pushing-plotThe middle is where most of the plot happens and whether we’re writing a plot-led or a character-led story there is always a plot. This doesn’t have to be a complicated plot or have lots of subplots. Even if your story is about someone finding their way after the loss of a loved one that is a plot. At its most basic plot is starting in one place and getting to another, though not necessarily by the most direct route. Whatever our story the basic structure means most of the action happens in the middle.

If we were to take a grieving plot we might have three events in the middle that advance the character’s ‘recovery’, for lack of a better word:

  • Beginning – We’re introduced to Jane who has just lost her husband.

 

  • Event 1 – Jane meets Beth and learns something that takes her forward.
  • Event 2 – Something happens to Jane that advances her forward.
  • Event 3 – Jane learns something about herself that takes her forward.

 

  • Ending – Jane finds herself in a more emotionally stable place and able to continue with her life.

We don’t have to break a story down into these constituent parts to have a plot, we don’t have to plan at all to have a plot. My point is that even if we think there isn’t a plot there usually is. In this example story Jane may be striving for some solid ground after losing her husband of many years and therefore Jane moving from unstable to stable over the course of the story is the plot.

Now we know what our story is, and we don’t have to know this when we begin the first draft, we know most of the action is going to take place in the middle of the story. If we start introducing plots that need to be resolved towards the end this could be frustrating for the reader, unless they are subplots that resolve earlier subplots, but we’ve discussed this in a previous article.

Similarly we know we need the beginning to introduce the characters and plot. While we might talk about ‘jumping straight into the story’ what this usually means is an interesting moment that introduces the characters and plot rather than a drawn out explanation, for example. Jumping straight into the story might also mean that the beginning is very short, the action builds quickly and we’re away with the plot.

As we’ve discussed in other articles on narrative structure this doesn’t necessarily mean that the beginning, middle and end are chronological, simply that the narrative moves forward. Consider, for instance, the use of flashback, while time is going backwards the story is still going forwards because we’re learning more about the characters and the plot. We may have flashbacks of Jane’s life with her husband which shows their relationship giving us further evidence of how much she loved him and showing how different her life is without him. These would probably appear in the middle of the story because although they are part of the story they are not the beginning of the story. If we were to put the scenes from the flashback at the beginning it would be a long and slow beginning before we reach the husband’s death where our story really starts. While readers don’t necessarily mind long beginnings they too have a sense of a where the story should start and would be able to tell that we had started it in the wrong place. The story isn’t about a happy marriage, it’s about what happens when the happy marriage is over.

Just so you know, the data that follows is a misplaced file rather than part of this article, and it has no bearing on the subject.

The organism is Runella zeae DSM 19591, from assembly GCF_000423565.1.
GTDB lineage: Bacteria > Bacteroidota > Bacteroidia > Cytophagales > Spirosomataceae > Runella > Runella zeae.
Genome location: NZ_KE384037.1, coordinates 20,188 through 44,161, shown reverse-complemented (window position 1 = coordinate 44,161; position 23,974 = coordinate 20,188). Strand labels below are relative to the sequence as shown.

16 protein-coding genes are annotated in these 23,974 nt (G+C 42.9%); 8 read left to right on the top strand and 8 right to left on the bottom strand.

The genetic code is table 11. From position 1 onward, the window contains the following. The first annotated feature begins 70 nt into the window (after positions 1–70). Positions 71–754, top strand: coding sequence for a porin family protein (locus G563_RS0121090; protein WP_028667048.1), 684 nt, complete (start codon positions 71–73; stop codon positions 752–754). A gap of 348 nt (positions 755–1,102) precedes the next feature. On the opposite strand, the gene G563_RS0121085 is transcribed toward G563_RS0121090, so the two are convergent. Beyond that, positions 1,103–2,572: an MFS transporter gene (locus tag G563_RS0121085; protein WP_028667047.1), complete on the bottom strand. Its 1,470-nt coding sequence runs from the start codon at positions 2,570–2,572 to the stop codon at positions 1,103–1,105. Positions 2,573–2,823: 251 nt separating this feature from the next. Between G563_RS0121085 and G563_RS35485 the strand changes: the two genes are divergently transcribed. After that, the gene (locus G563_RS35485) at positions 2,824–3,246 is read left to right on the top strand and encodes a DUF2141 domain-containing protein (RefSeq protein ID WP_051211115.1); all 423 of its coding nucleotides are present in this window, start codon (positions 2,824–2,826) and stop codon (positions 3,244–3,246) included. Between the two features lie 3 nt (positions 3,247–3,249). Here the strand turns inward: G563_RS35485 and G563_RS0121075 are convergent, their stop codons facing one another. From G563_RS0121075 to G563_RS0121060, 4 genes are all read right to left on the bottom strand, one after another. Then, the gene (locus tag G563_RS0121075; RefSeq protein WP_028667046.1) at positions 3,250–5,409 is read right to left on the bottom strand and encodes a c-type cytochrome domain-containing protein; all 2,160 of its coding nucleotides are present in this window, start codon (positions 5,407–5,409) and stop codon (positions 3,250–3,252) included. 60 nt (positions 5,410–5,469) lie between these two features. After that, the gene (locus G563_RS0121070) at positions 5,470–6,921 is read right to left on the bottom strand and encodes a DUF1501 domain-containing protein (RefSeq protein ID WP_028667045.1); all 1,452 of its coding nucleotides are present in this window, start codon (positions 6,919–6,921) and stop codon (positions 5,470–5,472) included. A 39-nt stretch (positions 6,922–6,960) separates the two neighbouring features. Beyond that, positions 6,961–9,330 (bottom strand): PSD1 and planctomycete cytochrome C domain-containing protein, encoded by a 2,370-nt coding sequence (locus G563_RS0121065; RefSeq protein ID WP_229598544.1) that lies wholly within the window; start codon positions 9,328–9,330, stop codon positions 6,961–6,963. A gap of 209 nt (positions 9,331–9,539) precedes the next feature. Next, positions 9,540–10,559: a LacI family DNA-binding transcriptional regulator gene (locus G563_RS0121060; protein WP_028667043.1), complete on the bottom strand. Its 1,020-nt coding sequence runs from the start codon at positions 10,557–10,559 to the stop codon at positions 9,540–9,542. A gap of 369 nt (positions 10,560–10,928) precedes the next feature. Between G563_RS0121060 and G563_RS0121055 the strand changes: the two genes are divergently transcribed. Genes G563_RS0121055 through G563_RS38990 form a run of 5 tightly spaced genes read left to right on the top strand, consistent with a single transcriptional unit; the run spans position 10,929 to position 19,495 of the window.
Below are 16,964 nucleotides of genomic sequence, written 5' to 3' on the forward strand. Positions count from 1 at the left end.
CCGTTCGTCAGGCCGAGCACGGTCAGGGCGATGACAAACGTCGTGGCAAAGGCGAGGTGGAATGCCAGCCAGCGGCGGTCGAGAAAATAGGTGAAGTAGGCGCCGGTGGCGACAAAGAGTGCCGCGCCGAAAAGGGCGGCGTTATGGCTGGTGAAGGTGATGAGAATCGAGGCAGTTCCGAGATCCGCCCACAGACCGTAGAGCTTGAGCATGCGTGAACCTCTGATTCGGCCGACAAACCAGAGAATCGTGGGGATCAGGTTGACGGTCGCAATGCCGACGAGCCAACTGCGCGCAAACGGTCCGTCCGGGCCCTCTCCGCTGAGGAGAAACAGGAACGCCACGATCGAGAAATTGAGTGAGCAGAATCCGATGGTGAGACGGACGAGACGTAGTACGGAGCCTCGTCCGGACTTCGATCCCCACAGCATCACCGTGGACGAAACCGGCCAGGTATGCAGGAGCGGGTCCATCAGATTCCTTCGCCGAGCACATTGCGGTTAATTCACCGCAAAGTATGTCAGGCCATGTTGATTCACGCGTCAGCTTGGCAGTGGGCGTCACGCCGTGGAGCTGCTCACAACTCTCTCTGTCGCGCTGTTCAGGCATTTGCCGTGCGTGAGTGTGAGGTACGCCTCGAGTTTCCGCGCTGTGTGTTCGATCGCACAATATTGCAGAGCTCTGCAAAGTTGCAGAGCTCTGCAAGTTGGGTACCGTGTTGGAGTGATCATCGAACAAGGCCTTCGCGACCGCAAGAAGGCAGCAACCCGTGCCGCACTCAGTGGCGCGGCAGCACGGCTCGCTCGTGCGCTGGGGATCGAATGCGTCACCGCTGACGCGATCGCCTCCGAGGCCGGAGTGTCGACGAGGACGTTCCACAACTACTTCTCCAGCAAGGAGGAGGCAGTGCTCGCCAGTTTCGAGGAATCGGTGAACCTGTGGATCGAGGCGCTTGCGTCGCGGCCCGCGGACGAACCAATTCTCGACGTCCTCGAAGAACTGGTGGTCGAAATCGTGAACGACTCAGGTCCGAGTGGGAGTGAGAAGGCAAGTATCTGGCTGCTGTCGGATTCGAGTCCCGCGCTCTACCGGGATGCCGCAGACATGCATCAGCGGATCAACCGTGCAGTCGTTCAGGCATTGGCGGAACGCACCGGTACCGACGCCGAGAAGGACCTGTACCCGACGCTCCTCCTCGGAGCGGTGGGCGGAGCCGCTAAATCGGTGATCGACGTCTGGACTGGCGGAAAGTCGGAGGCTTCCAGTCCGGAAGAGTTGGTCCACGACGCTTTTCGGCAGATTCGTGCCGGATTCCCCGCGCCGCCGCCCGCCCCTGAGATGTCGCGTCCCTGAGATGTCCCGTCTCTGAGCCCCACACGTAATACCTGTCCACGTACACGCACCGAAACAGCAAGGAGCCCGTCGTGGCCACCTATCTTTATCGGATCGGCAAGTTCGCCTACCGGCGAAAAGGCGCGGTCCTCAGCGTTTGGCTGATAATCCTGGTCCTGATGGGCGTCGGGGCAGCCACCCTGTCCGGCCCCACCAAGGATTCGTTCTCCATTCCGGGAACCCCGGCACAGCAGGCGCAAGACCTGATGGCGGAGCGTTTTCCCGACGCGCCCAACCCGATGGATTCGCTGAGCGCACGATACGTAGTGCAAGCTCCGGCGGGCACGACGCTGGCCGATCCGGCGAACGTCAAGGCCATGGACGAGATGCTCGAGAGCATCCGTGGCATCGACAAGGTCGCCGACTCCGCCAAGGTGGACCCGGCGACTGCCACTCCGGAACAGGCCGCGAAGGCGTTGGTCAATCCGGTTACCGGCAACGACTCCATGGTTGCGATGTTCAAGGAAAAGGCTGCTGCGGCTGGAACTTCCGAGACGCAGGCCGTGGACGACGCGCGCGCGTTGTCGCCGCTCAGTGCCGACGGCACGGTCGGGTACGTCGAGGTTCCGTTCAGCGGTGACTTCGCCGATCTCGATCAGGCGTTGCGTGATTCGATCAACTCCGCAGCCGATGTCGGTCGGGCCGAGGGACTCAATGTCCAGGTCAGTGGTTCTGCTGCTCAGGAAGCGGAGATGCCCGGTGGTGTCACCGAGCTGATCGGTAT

Ultimately when we’re writing the first draft it doesn’t matter if we have these scenes in the wrong place or the beginning is too long. If we were to put some of the relationship at the beginning and later realise it would work better as a flashback we can easily move chapters around once we have a complete picture. The important part is getting the story down because we can’t shape something that isn’t there.

 

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